August 4, 2020 Read More →

India’s first round-the clock renewable energy contract

Mongabay:

In May 2020, India claimed to have reached a historic milestone in renewable energy. The central government awarded a contract for the supply of 400 megawatts of solar and wind energy. Unlike other such contracts, this was the first-ever “round-the-clock” supply contract.

Round-the-clock (RTC) supply overcomes the natural limitations of renewable sources like solar and wind, which produce power only when there’s enough sunshine and wind. Without RTC supply of renewable power, electricity supply companies still have to rely on coal-fired thermal power, which becomes one of the biggest impediments to a transition out of fossil fuels. Because batteries and energy storage is too expensive, no country has been able to achieve RTC renewable power supply.

Announcing India’s RTC contract, renewable energy minister R.K. Singh wrote in a post on Twitter that India had added a “golden chapter” to its renewables story, and made a “new beginning” towards schedulable power from “100% renewable energy”.

However, a closer look at the contract documentation paints a different picture. The government documentation of the contract shows that between January 2020 and May 2020, the government amended the terms five times such that in the final form, all the conditions that required an RTC supply were deleted or diluted. The final result is that the RTC contract is neither round-the-clock nor does it guarantee schedulable power. It is at best, analysts say, a step towards a round-the-clock supply in the distant future.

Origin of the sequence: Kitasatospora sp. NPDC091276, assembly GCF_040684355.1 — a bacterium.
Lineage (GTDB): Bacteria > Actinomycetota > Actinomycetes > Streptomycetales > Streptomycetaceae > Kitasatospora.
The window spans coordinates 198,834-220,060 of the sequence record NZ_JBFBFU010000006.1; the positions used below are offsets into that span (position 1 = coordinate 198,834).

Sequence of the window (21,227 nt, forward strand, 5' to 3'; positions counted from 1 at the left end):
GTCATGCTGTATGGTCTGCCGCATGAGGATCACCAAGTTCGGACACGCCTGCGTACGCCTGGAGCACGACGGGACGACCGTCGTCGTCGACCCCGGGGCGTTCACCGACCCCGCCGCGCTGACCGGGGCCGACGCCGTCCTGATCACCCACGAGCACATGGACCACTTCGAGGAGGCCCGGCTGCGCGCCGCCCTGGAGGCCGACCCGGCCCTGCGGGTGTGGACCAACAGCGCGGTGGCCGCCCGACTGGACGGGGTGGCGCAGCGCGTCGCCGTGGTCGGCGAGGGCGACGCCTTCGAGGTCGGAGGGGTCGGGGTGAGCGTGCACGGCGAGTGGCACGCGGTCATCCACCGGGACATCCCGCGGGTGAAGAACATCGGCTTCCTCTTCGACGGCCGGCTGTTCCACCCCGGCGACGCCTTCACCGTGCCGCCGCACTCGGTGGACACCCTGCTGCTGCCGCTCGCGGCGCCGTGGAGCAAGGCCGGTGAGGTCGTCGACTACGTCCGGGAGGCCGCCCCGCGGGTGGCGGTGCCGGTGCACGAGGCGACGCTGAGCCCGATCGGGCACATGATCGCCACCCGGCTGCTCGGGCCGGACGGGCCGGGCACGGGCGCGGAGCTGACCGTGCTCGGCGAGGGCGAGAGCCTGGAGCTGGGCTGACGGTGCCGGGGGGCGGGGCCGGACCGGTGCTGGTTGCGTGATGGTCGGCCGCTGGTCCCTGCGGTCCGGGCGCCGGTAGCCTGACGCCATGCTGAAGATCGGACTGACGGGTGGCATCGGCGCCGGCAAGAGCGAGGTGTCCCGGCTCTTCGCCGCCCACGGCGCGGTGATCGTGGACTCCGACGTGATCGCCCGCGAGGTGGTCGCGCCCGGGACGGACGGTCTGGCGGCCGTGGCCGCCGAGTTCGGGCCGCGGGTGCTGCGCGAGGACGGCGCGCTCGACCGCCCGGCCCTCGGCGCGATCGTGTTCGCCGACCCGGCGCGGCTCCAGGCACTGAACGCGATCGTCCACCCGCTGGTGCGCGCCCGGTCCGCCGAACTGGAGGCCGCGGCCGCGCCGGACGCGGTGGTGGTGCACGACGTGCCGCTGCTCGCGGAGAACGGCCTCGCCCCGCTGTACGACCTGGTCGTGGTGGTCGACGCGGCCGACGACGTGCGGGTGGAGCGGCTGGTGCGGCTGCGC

This means that instead of supplying round-the-clock, the power could be concentrated over a few hours only, said Vibhuti Garg, energy economist at the Institute for Energy Economics and Financial Analysis. “It doesn’t mean that electricity will be supplied 24 hours a day,” Garg said. “It is not actually round-the-clock supply.”

[Nihar Gokhale]

More: Is India’s first round-the-clock renewable energy contract really what it claims to be?

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